The Peerless Rooms Building was built in 1904 by Oscar and Lucinda Ganiard, who built many commercial buildings in Ashland, including the Ganiard Opera House. Long used for lodging in the railroad district (and known as "The Ganiard Building"), the vernacular "brick front" commercial style building is typical of the once prevalent rooming houses developed to serve the working-class men and women drawn to Ashland in the early years of the 20th century. It was during this time when such single-room occupancy was the norm for residents of a working-class community.
Following the 1887 completion of a north-south rail link over the formidable Siskyiou Mountains to the south, the Southern Pacific Company and its employees assumed a major role in the Ashland economy. Since Ashland's primary business district was located along Ashland Creek, over a mile distant from the tracks, a second commercial area developed along Fourth Street in what became known as "the railroad district." Given the transitory nature of railroad employment, many of Southern Pacific's employees kept to themselves, avoiding the Ashland community at large. The large number of rooming houses in the Railroad District also provided low-cost housing for a number of young laborers, single women, and traveling salesmen who were drawn to Ashland by the booming economy that the railroad stimulated.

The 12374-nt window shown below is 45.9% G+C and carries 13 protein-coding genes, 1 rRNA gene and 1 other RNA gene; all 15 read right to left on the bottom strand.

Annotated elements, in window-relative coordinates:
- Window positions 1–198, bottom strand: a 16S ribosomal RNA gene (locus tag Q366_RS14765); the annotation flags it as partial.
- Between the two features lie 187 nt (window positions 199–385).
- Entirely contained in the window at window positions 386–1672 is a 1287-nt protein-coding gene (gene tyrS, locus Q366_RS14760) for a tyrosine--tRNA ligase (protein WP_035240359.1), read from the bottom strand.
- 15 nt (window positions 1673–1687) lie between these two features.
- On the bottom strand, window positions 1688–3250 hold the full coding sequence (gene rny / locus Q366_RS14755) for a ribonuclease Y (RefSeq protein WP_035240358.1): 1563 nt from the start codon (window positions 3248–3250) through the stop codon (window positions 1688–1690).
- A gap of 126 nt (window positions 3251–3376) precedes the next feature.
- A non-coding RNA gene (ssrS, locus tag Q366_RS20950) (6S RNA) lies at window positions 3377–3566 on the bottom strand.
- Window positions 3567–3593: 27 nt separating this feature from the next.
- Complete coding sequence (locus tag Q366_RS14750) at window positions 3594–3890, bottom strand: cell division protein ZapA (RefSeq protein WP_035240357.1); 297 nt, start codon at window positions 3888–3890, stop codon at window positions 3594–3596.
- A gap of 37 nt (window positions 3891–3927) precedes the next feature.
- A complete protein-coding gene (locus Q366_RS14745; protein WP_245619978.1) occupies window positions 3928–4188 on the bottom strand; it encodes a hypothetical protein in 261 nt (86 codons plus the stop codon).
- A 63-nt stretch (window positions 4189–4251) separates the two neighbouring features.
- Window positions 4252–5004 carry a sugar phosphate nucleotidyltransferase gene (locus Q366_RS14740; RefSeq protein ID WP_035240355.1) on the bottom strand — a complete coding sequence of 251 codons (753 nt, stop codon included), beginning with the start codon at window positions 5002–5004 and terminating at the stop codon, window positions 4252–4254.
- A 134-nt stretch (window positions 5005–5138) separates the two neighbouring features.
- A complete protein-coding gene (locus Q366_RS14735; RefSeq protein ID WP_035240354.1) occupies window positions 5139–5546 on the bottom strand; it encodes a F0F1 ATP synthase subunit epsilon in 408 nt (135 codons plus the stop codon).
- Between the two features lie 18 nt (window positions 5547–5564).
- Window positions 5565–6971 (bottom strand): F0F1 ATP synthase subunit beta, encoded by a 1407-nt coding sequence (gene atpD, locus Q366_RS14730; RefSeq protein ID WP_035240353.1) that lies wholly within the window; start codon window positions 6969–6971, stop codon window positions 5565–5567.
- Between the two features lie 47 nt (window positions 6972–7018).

It was under the ownership of Sarah Meekly that the building received the name, "Peerless Rooms," in 1910. A significant element of the building is the sign painted on the brick proclaiming "Peerless Rooms" (probably dating from around 1915) with an early "Coca-Cola" advertisement. Long considered a "ghost" sign, it now has been restored. In late 1991 the Ganiard Building was purchased for restoration to its original use, although considerably upgraded from its working-class status. As "The Peerless Hotel" it is a luxury enterprise that strives to recreate the aura of a Victorian upper-class inn that now caters to Ashland's tourist population. The Peerless Rooms is the single best surviving example of the two-story brick storefront associated with the development of the commercial area centered on Ashland's railroad depot.
The Peerless Rooms Building, now the Peerless Hotel, is located at 243 Fourth Street.
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